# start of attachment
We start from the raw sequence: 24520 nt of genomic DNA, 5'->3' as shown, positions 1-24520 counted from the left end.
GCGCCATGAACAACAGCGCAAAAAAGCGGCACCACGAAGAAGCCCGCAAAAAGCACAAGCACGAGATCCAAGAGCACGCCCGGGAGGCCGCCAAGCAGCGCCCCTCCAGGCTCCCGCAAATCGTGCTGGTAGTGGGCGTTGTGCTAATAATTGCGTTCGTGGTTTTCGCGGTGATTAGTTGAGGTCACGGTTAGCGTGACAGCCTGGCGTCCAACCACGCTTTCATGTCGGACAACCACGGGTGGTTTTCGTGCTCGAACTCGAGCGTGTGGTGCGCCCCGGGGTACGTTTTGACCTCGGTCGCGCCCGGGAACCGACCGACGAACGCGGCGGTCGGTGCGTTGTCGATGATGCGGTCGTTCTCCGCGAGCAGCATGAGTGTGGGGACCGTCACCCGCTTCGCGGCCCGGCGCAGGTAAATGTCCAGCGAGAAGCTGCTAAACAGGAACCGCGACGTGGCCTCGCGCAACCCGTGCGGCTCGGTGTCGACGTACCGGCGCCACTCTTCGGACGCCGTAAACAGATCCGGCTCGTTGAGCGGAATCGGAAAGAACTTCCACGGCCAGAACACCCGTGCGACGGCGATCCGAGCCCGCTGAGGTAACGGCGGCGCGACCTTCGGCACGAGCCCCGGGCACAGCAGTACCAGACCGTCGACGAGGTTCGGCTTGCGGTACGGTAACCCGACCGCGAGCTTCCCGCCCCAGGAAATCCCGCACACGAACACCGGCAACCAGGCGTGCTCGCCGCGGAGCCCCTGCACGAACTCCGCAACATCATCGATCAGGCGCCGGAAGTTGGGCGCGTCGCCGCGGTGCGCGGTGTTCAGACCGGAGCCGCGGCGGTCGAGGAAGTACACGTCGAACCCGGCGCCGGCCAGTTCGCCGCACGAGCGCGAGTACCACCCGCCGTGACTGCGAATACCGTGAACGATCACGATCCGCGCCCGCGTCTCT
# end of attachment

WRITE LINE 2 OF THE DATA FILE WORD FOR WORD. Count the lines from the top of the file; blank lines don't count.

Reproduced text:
GCGCCATGAACAACAGCGCAAAAAAGCGGCACCACGAAGAAGCCCGCAAAAAGCACAAGCACGAGATCCAAGAGCACGCCCGGGAGGCCGCCAAGCAGCGCCCCTCCAGGCTCCCGCAAATCGTGCTGGTAGTGGGCGTTGTGCTAATAATTGCGTTCGTGGTTTTCGCGGTGATTAGTTGAGGTCACGGTTAGCGTGACAGCCTGGCGTCCAACCACGCTTTCATGTCGGACAACCACGGGTGGTTTTCGTGCTCGAACTCGAGCGTGTGGTGCGCCCCGGGGTACGTTTTGACCTCGGTCGCGCCCGGGAACCGACCGACGAACGCGGCGGTCGGTGCGTTGTCGATGATGCGGTCGTTCTCCGCGAGCAGCATGAGTGTGGGGACCGTCACCCGCTTCGCGGCCCGGCGCAGGTAAATGTCCAGCGAGAAGCTGCTAAACAGGAACCGCGACGTGGCCTCGCGCAACCCGTGCGGCTCGGTGTCGACGTACCGGCGCCACTCTTCGGACGCCGTAAACAGATCCGGCTCGTTGAGCGGAATCGGAAAGAACTTCCACGGCCAGAACACCCGTGCGACGGCGATCCGAGCCCGCTGAGGTAACGGCGGCGCGACCTTCGGCACGAGCCCCGGGCACAGCAGTACCAGACCGTCGACGAGGTTCGGCTTGCGGTACGGTAACCCGACCGCGAGCTTCCCGCCCCAGGAAATCCCGCACACGAACACCGGCAACCAGGCGTGCTCGCCGCGGAGCCCCTGCACGAACTCCGCAACATCATCGATCAGGCGCCGGAAGTTGGGCGCGTCGCCGCGGTGCGCGGTGTTCAGACCGGAGCCGCGGCGGTCGAGGAAGTACACGTCGAACCCGGCGCCGGCCAGTTCGCCGCACGAGCGCGAGTACCACCCGCCGTGACTGCGAATACCGTGAACGATCACGATCCGCGCCCGCGTCTCT